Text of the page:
Going Goth: Don’t Be Afraid of the Dark
October 2018 | By: Pam Stasney and Kelsie Lally
Rockstars, flying buttresses and a virtual visit to Transylvania have intrigued our imaginations this month. With Halloween upon us we are busy crafting our masquerades and delving into the darker corners of design. We’re awestruck by Lady Gaga’s performance in A Star Is Born and her wardrobe off-screen never ceases to amaze. Whether on stage or screen, she is truly inspiration personified.
Meanwhile, over on Pinterest we’re re-discovering Gothic Revival style. Distinctive architecture, cavernous color palettes and elements of curiosity make for mesmerizing design. Visit our Pinterest board and be beguiled. To further prepare for All Hollows Eve, we attended Milwaukee Ballet’s performance of Dracula and we were thoroughly entranced. Director and Choreographer Michael Pink’s production is a masterful spectacle of dazzling sets, artful staging, brilliant dance and an intoxicating orchestral performance.
Here are a couple of lessons we’ve learned about Gothic style. Spellbound by these design ideas, we couldn’t stop ourselves from sharing the magic.
1. Masquerading requires many layers.
Lady Gaga is renowned for her wardrobe transformations when she performs on concert stages. Her inventive style and fearless courage are shown, not only through her hypnotic voice, but also by her many disguises. Gaga’s visual stunning appearance is a testimony to layered details. Her persona and costumes are mysterious, leaving her audience wanting more.
Integrate her propensity for drama into your home interior by layering objects of curiosity or create a striking gallery wall.
2. Flying buttresses and stained glass windows aren’t just for cathedrals.
Gothic architecture is a style that flourished in Europe during the High and Late Middle Ages. It evolved from Romanesque architecture and was succeeded by Renaissance architecture. Originating in 12th-century France, it was widely used for cathedrals and churches, until the 16th century.
One of the greatest innovations of the Gothic era was the “flying buttress,” a system of structural support needed for the massive weight of palatial stone buildings. A buttress is a structure built to support or reinforce the height of a masonry wall. Buttresses counteract side thrust (lateral force), preventing a wall from bulging and buckling by pushing against it, transferring the force to the ground. Attaching to the vertical walls, arched stone was connected to huge buttresses built away from the heavy external walls. This system allowed architects and builders to construct soaring cathedrals with sweeping interior space, while enabling walls to exhibit expansive stained-glass windows. Elaborate pinnacles added weight, which permitted the buttresses to carry even more lateral thrust.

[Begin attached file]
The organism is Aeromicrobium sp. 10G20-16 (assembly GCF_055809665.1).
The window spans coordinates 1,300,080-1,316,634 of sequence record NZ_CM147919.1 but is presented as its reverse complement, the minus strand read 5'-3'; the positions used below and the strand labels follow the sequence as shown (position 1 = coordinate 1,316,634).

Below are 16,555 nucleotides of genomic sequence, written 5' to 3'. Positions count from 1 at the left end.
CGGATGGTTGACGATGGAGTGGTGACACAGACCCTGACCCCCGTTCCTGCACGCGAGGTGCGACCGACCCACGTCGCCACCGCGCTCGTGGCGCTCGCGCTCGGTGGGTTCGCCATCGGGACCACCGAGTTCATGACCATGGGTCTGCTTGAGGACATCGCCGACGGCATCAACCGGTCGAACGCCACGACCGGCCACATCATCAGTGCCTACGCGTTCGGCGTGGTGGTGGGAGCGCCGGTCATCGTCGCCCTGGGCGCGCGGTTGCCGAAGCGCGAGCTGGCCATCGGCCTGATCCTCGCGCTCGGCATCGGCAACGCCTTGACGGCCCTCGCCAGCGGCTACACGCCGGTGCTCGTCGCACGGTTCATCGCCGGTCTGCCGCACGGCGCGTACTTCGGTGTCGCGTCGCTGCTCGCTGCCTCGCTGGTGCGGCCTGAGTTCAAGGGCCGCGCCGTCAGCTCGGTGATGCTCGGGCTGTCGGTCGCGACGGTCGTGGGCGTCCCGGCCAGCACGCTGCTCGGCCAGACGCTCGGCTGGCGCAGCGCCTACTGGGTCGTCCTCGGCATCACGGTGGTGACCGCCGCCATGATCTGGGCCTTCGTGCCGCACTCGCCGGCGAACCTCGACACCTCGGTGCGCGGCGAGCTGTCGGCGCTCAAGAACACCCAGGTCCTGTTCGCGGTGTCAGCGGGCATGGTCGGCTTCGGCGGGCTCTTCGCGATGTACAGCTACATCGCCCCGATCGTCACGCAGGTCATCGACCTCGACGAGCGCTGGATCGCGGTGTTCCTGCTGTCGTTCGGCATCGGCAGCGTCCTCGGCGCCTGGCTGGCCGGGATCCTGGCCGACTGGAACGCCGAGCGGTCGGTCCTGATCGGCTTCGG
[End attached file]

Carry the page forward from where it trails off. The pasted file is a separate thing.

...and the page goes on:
Architectural interest isn’t limited to exteriors. Introduce interesting lines and dramatic curves to interior spaces with these finely designed furnishings.
3. Captivating an audience demands a star performance.
This year celebrates the 20th anniversary of this production’s American premiere. Dracula is an age-old story, haunting audiences for decades. In this orchestral and balletic performance, we are riveted by intoxicating sights and sounds.
The role of Dracula is played by ballet master Davit Hovhannisyan. Hovhannisyan steals the show as he eerily possesses the stage. Dracula takes captive his victim as well as the entire audience. His voluminous red cape and his matador-like manner command attention.
Many dancers choose Dracula as the final performance of their professional career. This is the case for Luz San Miguel, who will take her final bow after the Saturday evening performance. Luz joined the Company in 2005, first appearing in the role of Lucy. She has made a lasting contribution to the Company’s legacy.
Of course, a grand production is only possible when every aspect works in synchronicity with all other parts. Music and lighting direction are vital. As are costume design and artistic direction. Every ensemble cast member creates the story, not the star alone. However, we couldn’t help but be taken captive by Dracula. His powerful presence and dramatic red cape had us taken prisoner to his lair.
Create drama in your home by painting entrance walls in a rich, dark hue or upholstering a statement sofa in blood-red velvet. Don’t be afraid of the dark.